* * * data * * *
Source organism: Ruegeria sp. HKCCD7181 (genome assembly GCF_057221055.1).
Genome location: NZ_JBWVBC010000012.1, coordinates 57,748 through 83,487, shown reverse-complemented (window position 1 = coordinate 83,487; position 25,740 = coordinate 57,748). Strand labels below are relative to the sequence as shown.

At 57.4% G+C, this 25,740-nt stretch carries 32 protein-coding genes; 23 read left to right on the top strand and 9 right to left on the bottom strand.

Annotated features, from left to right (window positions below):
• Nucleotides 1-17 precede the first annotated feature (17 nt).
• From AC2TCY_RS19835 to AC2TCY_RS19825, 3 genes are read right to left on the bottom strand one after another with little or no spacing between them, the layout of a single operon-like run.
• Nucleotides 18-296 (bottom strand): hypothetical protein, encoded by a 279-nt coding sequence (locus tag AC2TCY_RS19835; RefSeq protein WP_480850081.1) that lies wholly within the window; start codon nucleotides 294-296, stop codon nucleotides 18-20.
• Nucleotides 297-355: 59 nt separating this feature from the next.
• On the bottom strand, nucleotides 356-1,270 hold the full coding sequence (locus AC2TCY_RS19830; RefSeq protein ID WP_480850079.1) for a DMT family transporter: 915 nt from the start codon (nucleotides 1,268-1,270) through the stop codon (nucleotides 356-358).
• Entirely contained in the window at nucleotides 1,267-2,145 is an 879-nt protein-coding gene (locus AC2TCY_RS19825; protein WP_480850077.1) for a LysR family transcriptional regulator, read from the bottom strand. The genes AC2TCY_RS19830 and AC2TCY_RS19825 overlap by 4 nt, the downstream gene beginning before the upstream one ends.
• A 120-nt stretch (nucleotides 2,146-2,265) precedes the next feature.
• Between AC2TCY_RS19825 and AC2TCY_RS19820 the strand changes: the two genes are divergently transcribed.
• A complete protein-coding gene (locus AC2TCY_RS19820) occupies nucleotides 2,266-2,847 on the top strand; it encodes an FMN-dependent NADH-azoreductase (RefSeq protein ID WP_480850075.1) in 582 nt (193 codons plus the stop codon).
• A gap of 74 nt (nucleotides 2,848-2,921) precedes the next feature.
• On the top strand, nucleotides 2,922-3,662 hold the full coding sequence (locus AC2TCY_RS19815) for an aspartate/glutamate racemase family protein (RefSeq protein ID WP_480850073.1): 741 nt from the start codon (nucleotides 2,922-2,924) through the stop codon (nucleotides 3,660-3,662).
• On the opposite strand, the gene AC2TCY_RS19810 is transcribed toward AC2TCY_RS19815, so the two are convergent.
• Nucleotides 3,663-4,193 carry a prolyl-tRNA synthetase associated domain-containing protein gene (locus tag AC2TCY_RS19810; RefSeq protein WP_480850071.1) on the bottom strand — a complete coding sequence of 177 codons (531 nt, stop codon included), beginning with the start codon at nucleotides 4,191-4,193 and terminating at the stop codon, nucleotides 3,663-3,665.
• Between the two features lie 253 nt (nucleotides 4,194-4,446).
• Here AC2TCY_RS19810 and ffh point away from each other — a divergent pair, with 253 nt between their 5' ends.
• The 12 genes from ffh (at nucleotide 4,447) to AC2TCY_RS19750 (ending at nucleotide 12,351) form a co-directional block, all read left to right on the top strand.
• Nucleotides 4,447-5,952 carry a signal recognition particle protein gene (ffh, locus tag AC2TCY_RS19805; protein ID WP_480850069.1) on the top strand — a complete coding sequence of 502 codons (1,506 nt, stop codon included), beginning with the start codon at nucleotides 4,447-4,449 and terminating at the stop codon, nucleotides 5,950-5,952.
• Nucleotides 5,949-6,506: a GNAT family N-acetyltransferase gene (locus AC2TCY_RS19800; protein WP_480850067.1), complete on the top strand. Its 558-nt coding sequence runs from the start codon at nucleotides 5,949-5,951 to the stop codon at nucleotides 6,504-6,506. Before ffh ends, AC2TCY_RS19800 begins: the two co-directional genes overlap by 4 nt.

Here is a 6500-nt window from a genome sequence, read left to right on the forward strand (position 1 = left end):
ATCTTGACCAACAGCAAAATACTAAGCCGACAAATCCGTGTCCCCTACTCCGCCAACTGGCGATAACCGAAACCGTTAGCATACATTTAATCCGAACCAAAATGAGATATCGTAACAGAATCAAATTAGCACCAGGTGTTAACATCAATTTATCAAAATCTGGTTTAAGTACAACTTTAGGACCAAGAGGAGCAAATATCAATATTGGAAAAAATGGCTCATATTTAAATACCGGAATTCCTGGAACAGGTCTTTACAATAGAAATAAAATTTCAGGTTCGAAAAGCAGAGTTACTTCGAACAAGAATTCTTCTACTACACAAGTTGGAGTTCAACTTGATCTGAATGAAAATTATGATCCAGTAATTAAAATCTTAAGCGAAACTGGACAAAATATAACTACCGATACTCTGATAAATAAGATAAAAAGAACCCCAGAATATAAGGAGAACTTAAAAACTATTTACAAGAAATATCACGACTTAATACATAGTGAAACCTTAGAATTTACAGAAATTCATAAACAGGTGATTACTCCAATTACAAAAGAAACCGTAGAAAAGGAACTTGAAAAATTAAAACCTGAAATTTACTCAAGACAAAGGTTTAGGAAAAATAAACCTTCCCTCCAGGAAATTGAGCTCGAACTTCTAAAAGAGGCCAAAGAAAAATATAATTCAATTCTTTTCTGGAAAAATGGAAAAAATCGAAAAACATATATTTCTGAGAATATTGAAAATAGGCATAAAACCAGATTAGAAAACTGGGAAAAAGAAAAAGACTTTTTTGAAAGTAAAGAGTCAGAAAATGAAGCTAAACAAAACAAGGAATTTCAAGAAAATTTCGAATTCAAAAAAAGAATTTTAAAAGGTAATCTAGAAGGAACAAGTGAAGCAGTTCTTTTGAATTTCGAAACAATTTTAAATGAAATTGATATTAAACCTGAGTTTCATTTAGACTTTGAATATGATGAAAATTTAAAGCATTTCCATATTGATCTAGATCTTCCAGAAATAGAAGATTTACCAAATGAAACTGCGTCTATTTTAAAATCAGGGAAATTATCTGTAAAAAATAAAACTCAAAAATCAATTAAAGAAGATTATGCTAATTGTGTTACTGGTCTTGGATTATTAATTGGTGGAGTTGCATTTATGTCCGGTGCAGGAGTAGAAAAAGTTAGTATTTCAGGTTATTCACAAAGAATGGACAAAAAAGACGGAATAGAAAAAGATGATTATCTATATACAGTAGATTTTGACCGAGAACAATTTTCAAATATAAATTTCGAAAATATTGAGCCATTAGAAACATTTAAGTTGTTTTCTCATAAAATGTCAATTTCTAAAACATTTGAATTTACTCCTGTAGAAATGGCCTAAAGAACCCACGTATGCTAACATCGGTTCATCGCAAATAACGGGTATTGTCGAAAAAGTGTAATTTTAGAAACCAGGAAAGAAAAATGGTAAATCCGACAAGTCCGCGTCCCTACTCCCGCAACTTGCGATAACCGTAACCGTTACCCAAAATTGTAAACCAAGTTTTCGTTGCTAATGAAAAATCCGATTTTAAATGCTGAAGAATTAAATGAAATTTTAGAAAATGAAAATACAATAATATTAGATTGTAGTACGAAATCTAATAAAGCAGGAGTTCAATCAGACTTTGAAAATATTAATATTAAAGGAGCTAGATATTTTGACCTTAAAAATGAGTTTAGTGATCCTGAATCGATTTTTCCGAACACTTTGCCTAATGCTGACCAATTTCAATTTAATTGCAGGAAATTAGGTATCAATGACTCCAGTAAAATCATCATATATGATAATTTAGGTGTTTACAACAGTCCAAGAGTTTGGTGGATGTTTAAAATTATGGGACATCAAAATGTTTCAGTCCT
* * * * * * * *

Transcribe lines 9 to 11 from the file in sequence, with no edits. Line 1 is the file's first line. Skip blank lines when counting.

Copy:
• On the bottom strand, nucleotides 356-1,270 hold the full coding sequence (locus AC2TCY_RS19830; RefSeq protein ID WP_480850079.1) for a DMT family transporter: 915 nt from the start codon (nucleotides 1,268-1,270) through the stop codon (nucleotides 356-358).
• Entirely contained in the window at nucleotides 1,267-2,145 is an 879-nt protein-coding gene (locus AC2TCY_RS19825; protein WP_480850077.1) for a LysR family transcriptional regulator, read from the bottom strand. The genes AC2TCY_RS19830 and AC2TCY_RS19825 overlap by 4 nt, the downstream gene beginning before the upstream one ends.
• A 120-nt stretch (nucleotides 2,146-2,265) precedes the next feature.